The Badon entry in the Welsh Annals is clearly influenced by Arthur's eighth battle at Guinnon in chapter 56 of the The History of the Britons. Whereas, the battle of Camlann, Green sees as a creation of the mid to late 10th century, and treated very differently by the ‘guardians of Welsh tradition’ possessing an 'Otherworldy' context and just one of several legendary versions of Arthur’s demise circulating in early medieval Wales.

Green concludes that the The History of the Britons is of dubious historical value and questions the confidence we can hold in its Arthurian reference, seeing the text as part of the process of historicizing a legend.

This an important work in the search for Arthur in which Green examines the earliest level of the Arthurian legend prior to Geoffrey of Monmouth, unravelling the world of a superhero battling monstrous supernatural beasts, witches and giants.

Concepts of Arthur
Table of Contents:

Chapter 1 The Arthur of History: The Evidence and Its Critics
Chapter 2 The Earliest Stratum of the Arthurian Legend
Chapter 3 The Nature of Arthur: ‘A Mighty Defender'?
Chapter 4 The Nature of Arthur's War-Band and Family
Chapter 5 The Origins of ‘Arthur'
Chapter 6 The Historicization of Arthur
Chapter 7 The Arthur of the British: A Maximum View

From May 2017, Concepts of Arthur has been unavailable in all editions for well over a year and the rights have now reverted to the author who has made the original 2007 version of the book available as a free PDF download on her website: Dr Caitlin R. Green Arthuriana: Studies in Early Medieval History & Legend

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Saturday, 10 February 2018

Top Ten Arthurian Locations

" hold opinion that there was no such Arthur and that all such books as been made of him been but feigned and fables...[yet] there were many evidences of the contrary.

First, ye may see his sepulture in the monastery of Glastonbury; and also in Polychronicon, in the fifth book, the sixth chapter, and in the seventh book, the twenty-third chapter, where his body was buried, and after founden and translated into the said monastery. Ye shall see also in th’istory of Bochas, in his book De Casu Principum, part of his noble acts, and also of his fall. Also Galfridus, in his British book, recounteth his life. And in divers places of England many remembrances been yet of him and shall remain perpetually, and also of his knights: first, in the abbey of Westminster, at Saint Edward’s shrine, remaineth the print of his seal in red wax, closed in beryl, in which is written patricius arthurus britannie gallie germanie dacie imperator; item, in the castle of Dover ye may see Gawain’s skull and Cradok’s mantle; at Winchester, the Round Table; in other places Lancelot’s sword and many other things." [William Caxton, Preface to Malory's Morte d'Arthur]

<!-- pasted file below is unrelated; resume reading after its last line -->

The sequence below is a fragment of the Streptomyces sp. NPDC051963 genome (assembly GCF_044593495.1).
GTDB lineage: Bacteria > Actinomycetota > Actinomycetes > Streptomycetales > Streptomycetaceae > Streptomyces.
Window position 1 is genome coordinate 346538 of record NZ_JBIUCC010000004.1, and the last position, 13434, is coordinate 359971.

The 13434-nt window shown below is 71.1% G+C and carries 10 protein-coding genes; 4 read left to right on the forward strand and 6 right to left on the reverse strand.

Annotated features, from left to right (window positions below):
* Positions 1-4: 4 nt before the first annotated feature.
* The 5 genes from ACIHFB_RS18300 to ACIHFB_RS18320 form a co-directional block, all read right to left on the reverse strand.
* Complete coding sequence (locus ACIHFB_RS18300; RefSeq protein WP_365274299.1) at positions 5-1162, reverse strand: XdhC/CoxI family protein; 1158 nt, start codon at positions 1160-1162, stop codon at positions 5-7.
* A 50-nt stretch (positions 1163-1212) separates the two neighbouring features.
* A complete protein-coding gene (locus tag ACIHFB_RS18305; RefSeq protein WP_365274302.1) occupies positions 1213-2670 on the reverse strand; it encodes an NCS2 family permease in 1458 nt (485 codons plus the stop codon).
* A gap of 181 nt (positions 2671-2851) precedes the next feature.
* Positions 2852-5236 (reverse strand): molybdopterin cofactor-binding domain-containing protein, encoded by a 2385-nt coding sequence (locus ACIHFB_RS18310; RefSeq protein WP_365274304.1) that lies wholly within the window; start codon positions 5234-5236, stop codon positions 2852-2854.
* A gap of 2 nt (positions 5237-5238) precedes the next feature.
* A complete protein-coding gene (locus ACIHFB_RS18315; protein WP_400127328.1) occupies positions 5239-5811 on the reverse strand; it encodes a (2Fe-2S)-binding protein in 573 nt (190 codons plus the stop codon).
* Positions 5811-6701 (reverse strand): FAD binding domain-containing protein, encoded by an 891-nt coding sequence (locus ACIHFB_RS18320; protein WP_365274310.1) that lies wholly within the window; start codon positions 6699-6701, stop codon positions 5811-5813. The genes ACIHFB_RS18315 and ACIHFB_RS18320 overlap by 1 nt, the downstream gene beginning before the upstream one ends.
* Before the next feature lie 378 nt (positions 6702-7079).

1. Glastonbury: Ancient Avalon
    The site of the tomb of King Arthur

2. Tintagel: Arthur's Castle?
    Was there a Dark Age fortress here?

3. King Arthur lives in Merrie Carlisle
    Arthurian sites in Northern Cumbria

4. The Winchester Round Table
    The wooden table at Winchester that was once believed to King Arthur's Round Table

5. On the Trail of the Dragons of Emrys
    The beginnings of the Merlin legend on a hill in Snowdonia

6. Arthur and the  Dogheads of Eidin
    An ancient Welsh poem recounts Arthur fighting dogheads 

7. Cadbury Castle: Visions of Camelot
    Was this Dark Age hillfort in Somerset King Arthur's fortress?

8. Arthur, Stonehenge and the Solstice
    Was King Arthur buried within the Giants Dance along with his relatives?

9. Dover Castle: Gawain's Skull
    Gawain, the greatest knight, is said to be interred at the castle

10. Dozmary Pool: Nothing but Waves.....
      Is this isolated pool on Bodmin Moor the home of the Lady of the Lake?